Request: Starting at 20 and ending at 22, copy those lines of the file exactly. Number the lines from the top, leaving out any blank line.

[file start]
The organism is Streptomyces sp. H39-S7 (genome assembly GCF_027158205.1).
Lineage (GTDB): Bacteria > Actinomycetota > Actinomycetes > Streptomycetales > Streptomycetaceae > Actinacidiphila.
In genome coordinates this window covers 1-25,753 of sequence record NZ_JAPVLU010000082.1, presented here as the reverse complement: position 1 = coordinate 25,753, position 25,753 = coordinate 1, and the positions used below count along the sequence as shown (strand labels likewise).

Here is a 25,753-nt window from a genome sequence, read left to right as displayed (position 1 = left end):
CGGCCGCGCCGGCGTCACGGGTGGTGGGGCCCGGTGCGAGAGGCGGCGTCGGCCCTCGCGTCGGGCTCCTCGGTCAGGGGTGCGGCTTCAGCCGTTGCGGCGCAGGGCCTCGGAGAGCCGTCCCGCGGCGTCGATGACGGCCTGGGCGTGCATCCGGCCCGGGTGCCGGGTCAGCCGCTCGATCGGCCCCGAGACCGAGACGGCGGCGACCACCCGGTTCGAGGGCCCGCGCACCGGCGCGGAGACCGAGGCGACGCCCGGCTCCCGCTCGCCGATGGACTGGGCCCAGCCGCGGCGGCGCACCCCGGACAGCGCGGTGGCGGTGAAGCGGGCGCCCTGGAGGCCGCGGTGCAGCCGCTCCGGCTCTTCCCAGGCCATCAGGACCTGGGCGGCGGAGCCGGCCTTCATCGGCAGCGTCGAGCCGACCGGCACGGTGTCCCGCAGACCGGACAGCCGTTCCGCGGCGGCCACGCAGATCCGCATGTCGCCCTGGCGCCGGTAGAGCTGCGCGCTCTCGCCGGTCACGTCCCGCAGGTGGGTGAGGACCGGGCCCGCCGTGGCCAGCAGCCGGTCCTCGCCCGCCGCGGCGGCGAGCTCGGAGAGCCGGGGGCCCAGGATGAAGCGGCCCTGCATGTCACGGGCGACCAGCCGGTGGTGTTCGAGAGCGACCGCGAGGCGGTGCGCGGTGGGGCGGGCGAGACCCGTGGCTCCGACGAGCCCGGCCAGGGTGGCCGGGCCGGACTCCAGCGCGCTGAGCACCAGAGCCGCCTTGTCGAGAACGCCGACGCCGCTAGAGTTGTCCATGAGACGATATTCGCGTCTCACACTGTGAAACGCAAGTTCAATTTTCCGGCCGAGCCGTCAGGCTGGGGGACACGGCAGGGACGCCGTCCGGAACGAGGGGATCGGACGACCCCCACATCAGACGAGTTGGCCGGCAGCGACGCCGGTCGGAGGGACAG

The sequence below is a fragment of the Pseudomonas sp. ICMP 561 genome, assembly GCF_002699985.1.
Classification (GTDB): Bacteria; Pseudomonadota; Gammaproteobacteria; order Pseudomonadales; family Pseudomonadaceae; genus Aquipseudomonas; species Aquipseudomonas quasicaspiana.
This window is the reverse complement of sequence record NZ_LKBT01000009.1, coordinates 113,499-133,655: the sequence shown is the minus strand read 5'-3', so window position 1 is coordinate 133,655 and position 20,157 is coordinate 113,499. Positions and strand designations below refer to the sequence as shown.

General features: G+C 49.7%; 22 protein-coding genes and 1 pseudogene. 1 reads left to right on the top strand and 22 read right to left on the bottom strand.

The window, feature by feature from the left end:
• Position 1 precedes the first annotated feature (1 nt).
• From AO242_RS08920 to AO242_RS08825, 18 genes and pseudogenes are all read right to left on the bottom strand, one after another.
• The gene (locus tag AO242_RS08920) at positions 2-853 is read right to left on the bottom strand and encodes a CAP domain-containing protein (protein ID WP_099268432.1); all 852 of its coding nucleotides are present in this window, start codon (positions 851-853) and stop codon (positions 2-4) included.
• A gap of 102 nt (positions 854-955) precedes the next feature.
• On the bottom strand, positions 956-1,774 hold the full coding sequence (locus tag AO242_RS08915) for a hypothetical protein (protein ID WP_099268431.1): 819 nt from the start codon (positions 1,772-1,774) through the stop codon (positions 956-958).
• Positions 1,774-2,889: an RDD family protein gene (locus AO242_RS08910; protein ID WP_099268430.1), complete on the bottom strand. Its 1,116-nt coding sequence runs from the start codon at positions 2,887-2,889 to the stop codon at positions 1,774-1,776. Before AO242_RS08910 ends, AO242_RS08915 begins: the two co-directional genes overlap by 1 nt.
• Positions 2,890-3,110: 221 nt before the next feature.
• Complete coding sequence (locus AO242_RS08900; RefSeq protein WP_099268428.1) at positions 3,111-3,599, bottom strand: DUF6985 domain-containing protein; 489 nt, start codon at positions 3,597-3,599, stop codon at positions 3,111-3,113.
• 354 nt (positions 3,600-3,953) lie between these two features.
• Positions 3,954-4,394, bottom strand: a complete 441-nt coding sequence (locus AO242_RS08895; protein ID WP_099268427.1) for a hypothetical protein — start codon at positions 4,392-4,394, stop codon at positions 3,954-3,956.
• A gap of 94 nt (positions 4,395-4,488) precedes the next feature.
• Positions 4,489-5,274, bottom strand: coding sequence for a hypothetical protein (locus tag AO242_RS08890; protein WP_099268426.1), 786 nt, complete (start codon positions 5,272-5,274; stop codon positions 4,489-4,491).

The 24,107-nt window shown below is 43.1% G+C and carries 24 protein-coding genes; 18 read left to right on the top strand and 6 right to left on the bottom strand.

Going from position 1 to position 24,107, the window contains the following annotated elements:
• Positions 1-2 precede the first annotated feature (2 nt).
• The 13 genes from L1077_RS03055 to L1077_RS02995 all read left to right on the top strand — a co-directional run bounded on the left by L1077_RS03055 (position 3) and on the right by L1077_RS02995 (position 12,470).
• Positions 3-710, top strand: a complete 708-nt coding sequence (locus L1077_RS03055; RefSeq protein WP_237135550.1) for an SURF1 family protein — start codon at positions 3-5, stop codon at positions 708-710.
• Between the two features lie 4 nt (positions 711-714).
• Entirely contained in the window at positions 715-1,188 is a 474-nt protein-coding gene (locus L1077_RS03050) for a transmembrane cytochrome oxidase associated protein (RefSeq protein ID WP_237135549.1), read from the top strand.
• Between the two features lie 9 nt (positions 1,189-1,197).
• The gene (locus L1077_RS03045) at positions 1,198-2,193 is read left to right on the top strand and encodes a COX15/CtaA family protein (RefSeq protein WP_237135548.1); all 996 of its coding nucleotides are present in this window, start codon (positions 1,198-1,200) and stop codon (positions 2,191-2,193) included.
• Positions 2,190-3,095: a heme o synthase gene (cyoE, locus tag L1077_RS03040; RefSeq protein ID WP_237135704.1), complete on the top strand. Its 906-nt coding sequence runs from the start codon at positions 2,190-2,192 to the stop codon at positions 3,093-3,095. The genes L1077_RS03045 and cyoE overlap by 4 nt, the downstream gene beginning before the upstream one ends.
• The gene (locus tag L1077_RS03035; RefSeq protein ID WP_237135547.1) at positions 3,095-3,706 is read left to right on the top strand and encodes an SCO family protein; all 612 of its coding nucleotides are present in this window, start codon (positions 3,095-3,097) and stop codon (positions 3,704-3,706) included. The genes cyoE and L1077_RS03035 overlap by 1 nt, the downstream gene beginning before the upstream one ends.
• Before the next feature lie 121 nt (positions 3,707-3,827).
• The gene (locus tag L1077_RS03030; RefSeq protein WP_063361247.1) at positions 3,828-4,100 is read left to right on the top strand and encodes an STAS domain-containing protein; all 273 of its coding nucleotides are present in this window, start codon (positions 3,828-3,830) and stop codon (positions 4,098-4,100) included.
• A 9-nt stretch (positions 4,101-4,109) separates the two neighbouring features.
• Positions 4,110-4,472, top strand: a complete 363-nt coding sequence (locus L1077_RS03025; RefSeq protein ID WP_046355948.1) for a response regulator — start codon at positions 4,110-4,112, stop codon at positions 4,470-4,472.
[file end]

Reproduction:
• Positions 3,954-4,394, bottom strand: a complete 441-nt coding sequence (locus AO242_RS08895; protein ID WP_099268427.1) for a hypothetical protein — start codon at positions 4,392-4,394, stop codon at positions 3,954-3,956.
• A gap of 94 nt (positions 4,395-4,488) precedes the next feature.
• Positions 4,489-5,274, bottom strand: coding sequence for a hypothetical protein (locus tag AO242_RS08890; protein WP_099268426.1), 786 nt, complete (start codon positions 5,272-5,274; stop codon positions 4,489-4,491).